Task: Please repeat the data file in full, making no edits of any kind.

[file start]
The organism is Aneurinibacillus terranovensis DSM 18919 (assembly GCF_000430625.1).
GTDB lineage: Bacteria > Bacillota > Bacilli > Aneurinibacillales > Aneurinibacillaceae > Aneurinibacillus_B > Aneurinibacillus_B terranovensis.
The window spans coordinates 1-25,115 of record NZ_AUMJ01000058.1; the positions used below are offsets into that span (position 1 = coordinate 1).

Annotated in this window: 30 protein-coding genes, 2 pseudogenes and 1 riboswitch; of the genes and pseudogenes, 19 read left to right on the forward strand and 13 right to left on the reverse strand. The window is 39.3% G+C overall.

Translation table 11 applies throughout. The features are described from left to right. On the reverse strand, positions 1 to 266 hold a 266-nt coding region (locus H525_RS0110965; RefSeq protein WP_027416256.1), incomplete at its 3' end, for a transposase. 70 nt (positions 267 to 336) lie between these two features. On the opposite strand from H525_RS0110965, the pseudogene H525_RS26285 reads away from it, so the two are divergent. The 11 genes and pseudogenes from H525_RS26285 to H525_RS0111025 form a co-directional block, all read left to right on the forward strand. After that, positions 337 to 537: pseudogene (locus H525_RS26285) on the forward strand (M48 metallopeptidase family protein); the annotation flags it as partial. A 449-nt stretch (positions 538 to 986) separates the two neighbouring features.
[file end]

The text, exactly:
The organism is Aneurinibacillus terranovensis DSM 18919 (assembly GCF_000430625.1).
GTDB lineage: Bacteria > Bacillota > Bacilli > Aneurinibacillales > Aneurinibacillaceae > Aneurinibacillus_B > Aneurinibacillus_B terranovensis.
The window spans coordinates 1-25,115 of record NZ_AUMJ01000058.1; the positions used below are offsets into that span (position 1 = coordinate 1).

Annotated in this window: 30 protein-coding genes, 2 pseudogenes and 1 riboswitch; of the genes and pseudogenes, 19 read left to right on the forward strand and 13 right to left on the reverse strand. The window is 39.3% G+C overall.

Translation table 11 applies throughout. The features are described from left to right. On the reverse strand, positions 1 to 266 hold a 266-nt coding region (locus H525_RS0110965; RefSeq protein WP_027416256.1), incomplete at its 3' end, for a transposase. 70 nt (positions 267 to 336) lie between these two features. On the opposite strand from H525_RS0110965, the pseudogene H525_RS26285 reads away from it, so the two are divergent. The 11 genes and pseudogenes from H525_RS26285 to H525_RS0111025 form a co-directional block, all read left to right on the forward strand. After that, positions 337 to 537: pseudogene (locus H525_RS26285) on the forward strand (M48 metallopeptidase family protein); the annotation flags it as partial. A 449-nt stretch (positions 538 to 986) separates the two neighbouring features.